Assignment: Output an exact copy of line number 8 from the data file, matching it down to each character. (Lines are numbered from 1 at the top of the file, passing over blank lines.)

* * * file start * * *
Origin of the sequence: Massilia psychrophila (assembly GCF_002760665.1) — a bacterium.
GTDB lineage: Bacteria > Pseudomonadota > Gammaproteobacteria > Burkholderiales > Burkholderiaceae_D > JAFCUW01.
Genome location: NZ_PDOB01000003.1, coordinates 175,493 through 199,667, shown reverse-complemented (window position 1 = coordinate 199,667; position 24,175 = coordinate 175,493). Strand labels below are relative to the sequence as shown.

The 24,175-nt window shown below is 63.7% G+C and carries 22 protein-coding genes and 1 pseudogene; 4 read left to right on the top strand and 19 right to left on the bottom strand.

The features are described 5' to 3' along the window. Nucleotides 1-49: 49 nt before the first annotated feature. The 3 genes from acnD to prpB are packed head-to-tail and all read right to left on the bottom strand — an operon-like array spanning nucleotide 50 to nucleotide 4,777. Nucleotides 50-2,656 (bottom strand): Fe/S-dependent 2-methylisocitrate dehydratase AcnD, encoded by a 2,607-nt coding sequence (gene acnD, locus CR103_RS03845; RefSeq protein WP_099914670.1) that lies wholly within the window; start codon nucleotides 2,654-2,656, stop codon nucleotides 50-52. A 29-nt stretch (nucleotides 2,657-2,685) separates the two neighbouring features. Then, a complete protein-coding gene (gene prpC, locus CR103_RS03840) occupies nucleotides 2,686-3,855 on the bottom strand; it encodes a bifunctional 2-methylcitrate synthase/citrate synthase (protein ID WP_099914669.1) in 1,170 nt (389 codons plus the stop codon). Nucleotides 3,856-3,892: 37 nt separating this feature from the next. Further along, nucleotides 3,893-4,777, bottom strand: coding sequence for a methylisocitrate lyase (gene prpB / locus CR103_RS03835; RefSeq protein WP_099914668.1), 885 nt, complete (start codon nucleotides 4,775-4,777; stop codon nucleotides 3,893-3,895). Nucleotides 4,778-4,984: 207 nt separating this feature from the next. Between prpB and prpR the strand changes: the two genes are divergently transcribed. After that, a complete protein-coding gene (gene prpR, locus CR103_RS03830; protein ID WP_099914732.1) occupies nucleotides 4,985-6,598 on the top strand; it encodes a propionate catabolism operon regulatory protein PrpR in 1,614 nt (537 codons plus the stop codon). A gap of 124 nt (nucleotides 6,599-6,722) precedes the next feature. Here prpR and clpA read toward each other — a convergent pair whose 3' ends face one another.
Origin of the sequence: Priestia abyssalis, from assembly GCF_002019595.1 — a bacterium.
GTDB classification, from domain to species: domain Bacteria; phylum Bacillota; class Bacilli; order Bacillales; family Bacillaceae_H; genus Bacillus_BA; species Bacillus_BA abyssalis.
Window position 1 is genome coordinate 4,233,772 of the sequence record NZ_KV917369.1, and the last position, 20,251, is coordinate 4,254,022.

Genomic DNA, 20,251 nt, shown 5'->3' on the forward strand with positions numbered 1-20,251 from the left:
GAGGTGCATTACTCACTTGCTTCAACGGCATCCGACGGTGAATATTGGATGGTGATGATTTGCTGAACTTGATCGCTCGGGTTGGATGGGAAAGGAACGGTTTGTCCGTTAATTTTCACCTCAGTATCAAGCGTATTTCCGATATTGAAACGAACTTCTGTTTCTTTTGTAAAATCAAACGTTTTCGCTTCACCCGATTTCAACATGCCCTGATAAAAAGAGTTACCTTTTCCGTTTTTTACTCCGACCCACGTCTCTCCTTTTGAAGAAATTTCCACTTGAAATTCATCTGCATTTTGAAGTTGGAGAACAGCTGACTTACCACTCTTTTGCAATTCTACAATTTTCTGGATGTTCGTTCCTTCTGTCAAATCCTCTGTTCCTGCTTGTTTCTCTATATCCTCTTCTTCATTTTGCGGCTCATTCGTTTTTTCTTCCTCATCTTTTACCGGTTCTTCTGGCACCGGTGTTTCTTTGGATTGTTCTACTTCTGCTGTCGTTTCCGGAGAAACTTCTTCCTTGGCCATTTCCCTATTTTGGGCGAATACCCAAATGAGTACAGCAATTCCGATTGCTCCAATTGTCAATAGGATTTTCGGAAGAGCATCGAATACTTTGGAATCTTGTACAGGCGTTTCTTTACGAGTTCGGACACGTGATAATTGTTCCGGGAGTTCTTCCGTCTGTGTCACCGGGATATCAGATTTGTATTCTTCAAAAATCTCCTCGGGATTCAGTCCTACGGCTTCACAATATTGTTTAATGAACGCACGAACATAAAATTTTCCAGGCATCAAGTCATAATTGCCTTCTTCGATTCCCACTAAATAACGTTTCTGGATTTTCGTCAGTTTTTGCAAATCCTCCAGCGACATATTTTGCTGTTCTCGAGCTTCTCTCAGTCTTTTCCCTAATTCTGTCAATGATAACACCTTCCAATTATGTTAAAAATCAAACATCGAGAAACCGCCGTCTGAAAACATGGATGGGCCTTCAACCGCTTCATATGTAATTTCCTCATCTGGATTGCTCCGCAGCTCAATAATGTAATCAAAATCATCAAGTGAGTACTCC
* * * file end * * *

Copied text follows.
Window position 1 is genome coordinate 4,233,772 of the sequence record NZ_KV917369.1, and the last position, 20,251, is coordinate 4,254,022.